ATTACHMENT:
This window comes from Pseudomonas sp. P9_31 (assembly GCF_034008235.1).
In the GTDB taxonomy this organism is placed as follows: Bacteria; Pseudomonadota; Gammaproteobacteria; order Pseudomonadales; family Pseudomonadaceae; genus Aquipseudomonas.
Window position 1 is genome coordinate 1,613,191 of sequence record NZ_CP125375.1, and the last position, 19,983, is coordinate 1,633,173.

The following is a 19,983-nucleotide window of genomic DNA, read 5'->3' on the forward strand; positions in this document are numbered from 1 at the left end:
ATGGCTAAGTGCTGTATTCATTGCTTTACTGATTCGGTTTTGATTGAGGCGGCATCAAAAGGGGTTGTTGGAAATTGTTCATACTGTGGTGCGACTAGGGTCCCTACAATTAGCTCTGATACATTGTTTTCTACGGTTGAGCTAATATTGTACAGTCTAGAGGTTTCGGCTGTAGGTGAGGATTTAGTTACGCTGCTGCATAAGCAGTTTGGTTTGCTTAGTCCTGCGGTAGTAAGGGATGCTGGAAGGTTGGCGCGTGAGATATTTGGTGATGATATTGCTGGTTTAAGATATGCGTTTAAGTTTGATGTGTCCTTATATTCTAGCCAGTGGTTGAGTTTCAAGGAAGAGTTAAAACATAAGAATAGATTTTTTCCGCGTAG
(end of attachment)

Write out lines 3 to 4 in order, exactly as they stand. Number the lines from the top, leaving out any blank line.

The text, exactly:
Window position 1 is genome coordinate 1,613,191 of sequence record NZ_CP125375.1, and the last position, 19,983, is coordinate 1,633,173.

The following is a 19,983-nucleotide window of genomic DNA, read 5'->3' on the forward strand; positions in this document are numbered from 1 at the left end: